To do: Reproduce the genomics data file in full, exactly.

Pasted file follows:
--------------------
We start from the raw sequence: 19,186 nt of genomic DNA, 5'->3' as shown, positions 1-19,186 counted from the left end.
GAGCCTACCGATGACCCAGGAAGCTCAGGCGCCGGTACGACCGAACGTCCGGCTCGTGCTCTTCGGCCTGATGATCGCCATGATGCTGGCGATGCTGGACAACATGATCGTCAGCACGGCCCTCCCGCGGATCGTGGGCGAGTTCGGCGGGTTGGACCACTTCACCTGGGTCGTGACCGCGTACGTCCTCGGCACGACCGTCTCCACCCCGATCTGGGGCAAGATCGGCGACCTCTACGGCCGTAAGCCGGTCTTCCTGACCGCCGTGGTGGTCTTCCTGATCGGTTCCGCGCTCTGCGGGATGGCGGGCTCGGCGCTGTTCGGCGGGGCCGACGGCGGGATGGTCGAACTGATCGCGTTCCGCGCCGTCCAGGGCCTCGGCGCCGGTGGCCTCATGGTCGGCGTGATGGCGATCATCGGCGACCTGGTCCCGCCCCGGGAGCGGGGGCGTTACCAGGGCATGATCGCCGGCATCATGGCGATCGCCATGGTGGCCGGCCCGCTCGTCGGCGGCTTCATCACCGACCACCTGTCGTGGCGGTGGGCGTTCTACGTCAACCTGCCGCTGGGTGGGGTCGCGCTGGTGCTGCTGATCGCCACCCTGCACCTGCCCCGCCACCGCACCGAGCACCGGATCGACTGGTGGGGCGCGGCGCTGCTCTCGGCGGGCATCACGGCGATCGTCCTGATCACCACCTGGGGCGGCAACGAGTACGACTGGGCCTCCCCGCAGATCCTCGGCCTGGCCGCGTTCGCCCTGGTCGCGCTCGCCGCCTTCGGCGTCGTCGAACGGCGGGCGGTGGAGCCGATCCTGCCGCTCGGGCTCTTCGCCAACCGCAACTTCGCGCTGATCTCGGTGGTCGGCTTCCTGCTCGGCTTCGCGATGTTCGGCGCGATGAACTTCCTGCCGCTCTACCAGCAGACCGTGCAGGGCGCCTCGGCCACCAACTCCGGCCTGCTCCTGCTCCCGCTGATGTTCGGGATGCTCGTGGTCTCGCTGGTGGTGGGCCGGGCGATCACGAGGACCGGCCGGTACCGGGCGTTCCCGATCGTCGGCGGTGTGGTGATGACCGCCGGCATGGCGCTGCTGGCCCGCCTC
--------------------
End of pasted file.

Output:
We start from the raw sequence: 19,186 nt of genomic DNA, 5'->3' as shown, positions 1-19,186 counted from the left end.
GAGCCTACCGATGACCCAGGAAGCTCAGGCGCCGGTACGACCGAACGTCCGGCTCGTGCTCTTCGGCCTGATGATCGCCATGATGCTGGCGATGCTGGACAACATGATCGTCAGCACGGCCCTCCCGCGGATCGTGGGCGAGTTCGGCGGGTTGGACCACTTCACCTGGGTCGTGACCGCGTACGTCCTCGGCACGACCGTCTCCACCCCGATCTGGGGCAAGATCGGCGACCTCTACGGCCGTAAGCCGGTCTTCCTGACCGCCGTGGTGGTCTTCCTGATCGGTTCCGCGCTCTGCGGGATGGCGGGCTCGGCGCTGTTCGGCGGGGCCGACGGCGGGATGGTCGAACTGATCGCGTTCCGCGCCGTCCAGGGCCTCGGCGCCGGTGGCCTCATGGTCGGCGTGATGGCGATCATCGGCGACCTGGTCCCGCCCCGGGAGCGGGGGCGTTACCAGGGCATGATCGCCGGCATCATGGCGATCGCCATGGTGGCCGGCCCGCTCGTCGGCGGCTTCATCACCGACCACCTGTCGTGGCGGTGGGCGTTCTACGTCAACCTGCCGCTGGGTGGGGTCGCGCTGGTGCTGCTGATCGCCACCCTGCACCTGCCCCGCCACCGCACCGAGCACCGGATCGACTGGTGGGGCGCGGCGCTGCTCTCGGCGGGCATCACGGCGATCGTCCTGATCACCACCTGGGGCGGCAACGAGTACGACTGGGCCTCCCCGCAGATCCTCGGCCTGGCCGCGTTCGCCCTGGTCGCGCTCGCCGCCTTCGGCGTCGTCGAACGGCGGGCGGTGGAGCCGATCCTGCCGCTCGGGCTCTTCGCCAACCGCAACTTCGCGCTGATCTCGGTGGTCGGCTTCCTGCTCGGCTTCGCGATGTTCGGCGCGATGAACTTCCTGCCGCTCTACCAGCAGACCGTGCAGGGCGCCTCGGCCACCAACTCCGGCCTGCTCCTGCTCCCGCTGATGTTCGGGATGCTCGTGGTCTCGCTGGTGGTGGGCCGGGCGATCACGAGGACCGGCCGGTACCGGGCGTTCCCGATCGTCGGCGGTGTGGTGATGACCGCCGGCATGGCGCTGCTGGCCCGCCTC